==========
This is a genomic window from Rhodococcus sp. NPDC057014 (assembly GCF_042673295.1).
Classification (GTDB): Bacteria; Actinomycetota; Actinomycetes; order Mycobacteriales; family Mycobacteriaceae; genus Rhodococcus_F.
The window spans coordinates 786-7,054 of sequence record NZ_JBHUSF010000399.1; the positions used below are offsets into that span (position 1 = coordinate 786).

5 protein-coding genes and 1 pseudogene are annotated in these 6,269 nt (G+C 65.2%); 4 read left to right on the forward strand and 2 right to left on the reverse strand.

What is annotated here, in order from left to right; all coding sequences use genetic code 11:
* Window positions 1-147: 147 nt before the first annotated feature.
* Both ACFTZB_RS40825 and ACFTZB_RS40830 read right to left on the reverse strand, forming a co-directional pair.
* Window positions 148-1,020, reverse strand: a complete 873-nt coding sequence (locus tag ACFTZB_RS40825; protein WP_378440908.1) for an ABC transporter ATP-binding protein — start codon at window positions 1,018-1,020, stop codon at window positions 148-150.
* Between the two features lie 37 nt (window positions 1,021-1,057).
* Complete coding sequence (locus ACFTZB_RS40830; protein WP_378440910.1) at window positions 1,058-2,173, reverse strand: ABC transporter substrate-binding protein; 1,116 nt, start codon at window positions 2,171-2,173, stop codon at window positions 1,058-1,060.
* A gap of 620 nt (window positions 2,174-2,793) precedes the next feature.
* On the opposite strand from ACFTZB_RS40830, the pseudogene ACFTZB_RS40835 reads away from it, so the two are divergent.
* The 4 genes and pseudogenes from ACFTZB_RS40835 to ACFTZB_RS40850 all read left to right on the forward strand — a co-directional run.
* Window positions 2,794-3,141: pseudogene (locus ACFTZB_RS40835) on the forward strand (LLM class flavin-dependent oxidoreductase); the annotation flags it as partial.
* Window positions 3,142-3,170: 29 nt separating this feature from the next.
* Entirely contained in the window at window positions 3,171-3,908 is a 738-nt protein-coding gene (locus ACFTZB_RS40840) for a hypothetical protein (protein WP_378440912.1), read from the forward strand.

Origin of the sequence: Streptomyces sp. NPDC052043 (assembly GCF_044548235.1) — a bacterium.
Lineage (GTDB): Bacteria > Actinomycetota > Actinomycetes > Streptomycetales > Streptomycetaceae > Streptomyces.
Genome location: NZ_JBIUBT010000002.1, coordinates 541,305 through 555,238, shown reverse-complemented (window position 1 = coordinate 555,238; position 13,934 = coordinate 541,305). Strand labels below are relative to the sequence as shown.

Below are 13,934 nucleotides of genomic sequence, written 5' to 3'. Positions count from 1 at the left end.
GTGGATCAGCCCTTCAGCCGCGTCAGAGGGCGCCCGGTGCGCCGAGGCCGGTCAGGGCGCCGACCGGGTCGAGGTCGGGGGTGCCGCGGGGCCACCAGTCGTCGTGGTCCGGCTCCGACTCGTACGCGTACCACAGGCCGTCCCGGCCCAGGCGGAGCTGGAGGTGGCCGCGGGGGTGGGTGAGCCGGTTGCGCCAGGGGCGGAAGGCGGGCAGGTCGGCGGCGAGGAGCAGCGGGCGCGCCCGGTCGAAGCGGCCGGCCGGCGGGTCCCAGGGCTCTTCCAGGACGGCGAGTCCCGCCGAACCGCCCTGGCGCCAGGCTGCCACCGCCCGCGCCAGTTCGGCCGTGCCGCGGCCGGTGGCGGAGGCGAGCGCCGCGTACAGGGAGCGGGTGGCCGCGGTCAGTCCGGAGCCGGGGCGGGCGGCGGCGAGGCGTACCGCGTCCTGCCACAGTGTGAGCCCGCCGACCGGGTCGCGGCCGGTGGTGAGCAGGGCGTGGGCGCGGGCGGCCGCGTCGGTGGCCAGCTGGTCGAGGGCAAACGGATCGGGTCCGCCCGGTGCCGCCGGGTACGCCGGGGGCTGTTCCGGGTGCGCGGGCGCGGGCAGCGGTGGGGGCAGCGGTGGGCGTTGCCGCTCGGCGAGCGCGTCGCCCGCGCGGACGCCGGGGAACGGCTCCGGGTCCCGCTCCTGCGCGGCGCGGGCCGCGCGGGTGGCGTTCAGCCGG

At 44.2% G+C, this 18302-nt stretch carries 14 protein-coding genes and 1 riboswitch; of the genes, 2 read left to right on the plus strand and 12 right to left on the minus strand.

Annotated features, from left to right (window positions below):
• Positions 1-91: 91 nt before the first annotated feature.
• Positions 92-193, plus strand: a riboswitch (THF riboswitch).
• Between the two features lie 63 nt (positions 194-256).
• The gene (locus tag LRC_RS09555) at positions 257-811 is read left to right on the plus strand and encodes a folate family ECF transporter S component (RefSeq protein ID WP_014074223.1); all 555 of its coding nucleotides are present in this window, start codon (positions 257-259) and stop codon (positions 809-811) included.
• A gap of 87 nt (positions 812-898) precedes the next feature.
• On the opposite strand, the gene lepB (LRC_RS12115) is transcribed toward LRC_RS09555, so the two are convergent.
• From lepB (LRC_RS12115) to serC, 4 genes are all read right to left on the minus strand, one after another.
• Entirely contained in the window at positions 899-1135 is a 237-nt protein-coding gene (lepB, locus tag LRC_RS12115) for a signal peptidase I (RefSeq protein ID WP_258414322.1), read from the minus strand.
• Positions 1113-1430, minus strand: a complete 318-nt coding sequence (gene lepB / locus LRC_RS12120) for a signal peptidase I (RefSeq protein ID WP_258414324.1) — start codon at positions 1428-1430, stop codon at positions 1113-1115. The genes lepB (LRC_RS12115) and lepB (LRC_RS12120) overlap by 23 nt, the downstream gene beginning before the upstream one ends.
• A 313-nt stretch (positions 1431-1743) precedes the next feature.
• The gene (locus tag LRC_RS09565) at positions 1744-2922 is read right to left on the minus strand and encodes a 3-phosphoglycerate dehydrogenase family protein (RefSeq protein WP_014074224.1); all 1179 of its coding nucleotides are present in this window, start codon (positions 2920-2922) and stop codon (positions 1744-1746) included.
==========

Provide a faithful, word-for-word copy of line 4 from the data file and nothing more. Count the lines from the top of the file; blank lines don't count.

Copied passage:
5 protein-coding genes and 1 pseudogene are annotated in these 6,269 nt (G+C 65.2%); 4 read left to right on the forward strand and 2 right to left on the reverse strand.